Gerald Ford and Henry Kissinger threatened to “reassess” America’s relationship with Israel. President Obama has declared that America’s bond with Israel is “unbreakable,” and Israeli Defense Minister Ehud Barak credited President Obama for the strongest relationship between the two countries ever.

Ronald Reagan suspended arms shipments to Israel, supported a UN resolution criticizing Israel for bombing Iraq’s nuclear reactor, sold sophisticated arms to Saudi Arabia over AIPAC’s strong opposition, and told Israel that “the relationship between our two countries is at stake.” Reagan never visited Israel in his entire life, but he did visit a cemetery where Nazi war dead were buried, over the objections of Elie Wiesel.

George W. Bush rebuked then-prime minister Ariel Sharon in 2003 by rescinding $289.5 million in loan guarantees for Israel as punishment for what Bush considered illegal settlement activity. In 2004, the Bush administration abstained rather than veto a UN resolution condemning Israel for its actions in Gaza during a military operation aimed at stopping terrorism and weapons smuggling.

President Obama’s UN voting record is perfect, he successfully fought UN recognition of a Palestinian state, and just last week, President Obama extended loan guarantees to Israel to 2016. Israeli officials said that the extension is “important evidence” of the special economic relationship between the US and Israel and is also a considerable diplomatic expression of support.

Bush pressured Israel to allow Hamas to participate in Gaza elections, thus conferring on Hamas a legitimacy it could never have otherwise achieved. Perhaps worst of all, Bush made little progress in stopping Iran’s march toward nuclear weapons. President Obama has not negotiated with Hamas. He has mobilized the international community to impose the toughest sanctions ever against Iran and has repeatedly and unambiguously warned Iran that he will not allow Iran to acquire nuclear weapons. Period.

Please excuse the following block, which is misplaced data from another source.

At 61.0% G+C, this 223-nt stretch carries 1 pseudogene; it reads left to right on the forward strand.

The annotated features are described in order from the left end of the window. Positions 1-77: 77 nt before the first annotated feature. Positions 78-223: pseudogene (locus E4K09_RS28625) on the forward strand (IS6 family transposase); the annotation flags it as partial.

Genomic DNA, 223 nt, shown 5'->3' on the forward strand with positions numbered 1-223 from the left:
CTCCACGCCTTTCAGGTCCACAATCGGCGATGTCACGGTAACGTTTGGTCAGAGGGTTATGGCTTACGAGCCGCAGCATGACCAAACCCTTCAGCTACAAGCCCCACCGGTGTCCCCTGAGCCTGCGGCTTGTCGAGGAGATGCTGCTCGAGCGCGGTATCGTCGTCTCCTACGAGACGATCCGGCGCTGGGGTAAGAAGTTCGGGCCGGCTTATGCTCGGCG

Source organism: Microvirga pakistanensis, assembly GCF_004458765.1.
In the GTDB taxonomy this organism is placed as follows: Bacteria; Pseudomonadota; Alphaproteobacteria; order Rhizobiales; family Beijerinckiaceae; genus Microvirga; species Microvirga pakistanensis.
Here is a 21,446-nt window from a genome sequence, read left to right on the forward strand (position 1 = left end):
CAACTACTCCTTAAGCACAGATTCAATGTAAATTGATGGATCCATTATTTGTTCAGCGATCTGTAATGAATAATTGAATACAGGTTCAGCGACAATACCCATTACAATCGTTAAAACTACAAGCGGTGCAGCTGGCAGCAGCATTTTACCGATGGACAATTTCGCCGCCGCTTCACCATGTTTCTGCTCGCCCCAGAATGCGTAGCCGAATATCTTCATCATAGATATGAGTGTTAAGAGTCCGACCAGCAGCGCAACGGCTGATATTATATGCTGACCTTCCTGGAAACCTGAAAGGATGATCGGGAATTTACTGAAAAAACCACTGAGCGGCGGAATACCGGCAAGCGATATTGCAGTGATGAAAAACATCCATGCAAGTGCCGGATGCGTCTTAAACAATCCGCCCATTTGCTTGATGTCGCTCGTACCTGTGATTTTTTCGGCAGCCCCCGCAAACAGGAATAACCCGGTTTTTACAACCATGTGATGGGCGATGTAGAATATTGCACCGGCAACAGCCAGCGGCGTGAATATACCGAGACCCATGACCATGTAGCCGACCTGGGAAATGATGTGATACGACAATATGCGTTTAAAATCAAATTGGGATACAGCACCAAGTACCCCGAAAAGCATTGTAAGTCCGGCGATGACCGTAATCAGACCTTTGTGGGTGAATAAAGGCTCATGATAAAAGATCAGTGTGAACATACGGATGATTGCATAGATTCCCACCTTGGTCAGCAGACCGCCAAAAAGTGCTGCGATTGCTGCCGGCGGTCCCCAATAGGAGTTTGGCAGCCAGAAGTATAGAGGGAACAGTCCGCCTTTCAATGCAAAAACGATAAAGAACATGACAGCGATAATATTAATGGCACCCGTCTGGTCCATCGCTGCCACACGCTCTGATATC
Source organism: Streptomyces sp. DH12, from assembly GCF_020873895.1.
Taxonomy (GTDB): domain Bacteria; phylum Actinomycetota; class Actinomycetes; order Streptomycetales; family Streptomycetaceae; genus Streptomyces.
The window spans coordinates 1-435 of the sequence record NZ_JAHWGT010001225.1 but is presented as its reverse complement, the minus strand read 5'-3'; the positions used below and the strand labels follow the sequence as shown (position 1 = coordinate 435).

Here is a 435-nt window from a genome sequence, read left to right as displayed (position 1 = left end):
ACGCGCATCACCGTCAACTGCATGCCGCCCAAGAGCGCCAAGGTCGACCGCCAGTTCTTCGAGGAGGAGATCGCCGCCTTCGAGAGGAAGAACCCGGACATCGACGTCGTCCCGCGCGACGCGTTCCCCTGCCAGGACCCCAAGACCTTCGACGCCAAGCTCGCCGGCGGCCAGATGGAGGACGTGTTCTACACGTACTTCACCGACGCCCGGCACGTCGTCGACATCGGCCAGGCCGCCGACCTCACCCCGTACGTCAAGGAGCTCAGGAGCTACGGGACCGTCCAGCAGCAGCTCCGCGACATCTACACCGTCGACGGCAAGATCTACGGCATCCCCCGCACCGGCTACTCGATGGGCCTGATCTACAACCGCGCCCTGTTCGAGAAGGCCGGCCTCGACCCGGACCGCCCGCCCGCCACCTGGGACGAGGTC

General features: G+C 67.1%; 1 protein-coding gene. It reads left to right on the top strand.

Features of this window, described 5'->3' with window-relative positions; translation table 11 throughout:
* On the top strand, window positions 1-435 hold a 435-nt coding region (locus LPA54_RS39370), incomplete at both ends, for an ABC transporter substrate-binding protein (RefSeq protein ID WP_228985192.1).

President Obama’s pro-Israel accomplishments compare favorably with any Republican president. Yet we keep complaining.

We say he hasn’t visited Israel as president, forgetting that Jimmy Carter and Bill Clinton are the only two presidents who visited Israel during their first terms in office. George W. Bush did not visit Israel until his seventh year as president. Ronald Reagan never visited in his entire life. Obama went to Israel as recently as 2006 and 2008, when he visited Sderot and saw first-hand the damage inflicted by Hamas terrorists.

We forget that during his first term, in 2003, George W. Bush visited the Port of Aqaba in Jordan, just nine miles from Israel (closer to Israel than Cairo). But Bush didn’t visit Israel. Instead, Bush said that “we have a problem with Sharon” and was visibly irritated with the then-Prime Minister. Remember how the Democrats exploited this for political gain in the 2004 election? Me neither.

We complain that the Obama administration criticizes Israel’s settlement policy, forgetting that every administration since 1967 has criticized Israel’s settlement policy and that no administration has ever recognized Israeli sovereignty over Jerusalem. But unlike previous Republican administrations,  the Obama administration has never threatened to withhold U.S. aid to Israel because of settlement activity; instead, President Obama has taken U.S. financial assistance to Israel to record levels.

We complain about imagined slights to Prime Minister Netanyahu, forgetting that when the chips were down, President Obama came through for Israel and Netanyahu. When Israel asked for help fighting the Carmel forest fires, President Obama’s response was “get Israel whatever it needs. Now.”

In September 2011, when the late-night call came from Israel to President Obama asking for help in rescuing the Israelis trapped in the Egyptian embassy, Netanyahu himself called it a “decisive and fateful moment,” recalling that Obama “said ‘I will do everything I can.’ And he did.”

The list goes on and on. Obama opposed the Goldstone Report, stood with Israel against the Gaza flotilla, boycotted Durban II and Durban III, and successfully derailed Palestinian attempts to unilaterally declare statehood at the UN. He’s done more than any president to thwart Iran’s nuclear ambitions. And Mitt Romney says he’d “do the opposite” when it comes to Israel.  Maybe that’s why so many of Romney’s key foreign policy advisors are hold-overs from the Bush administration.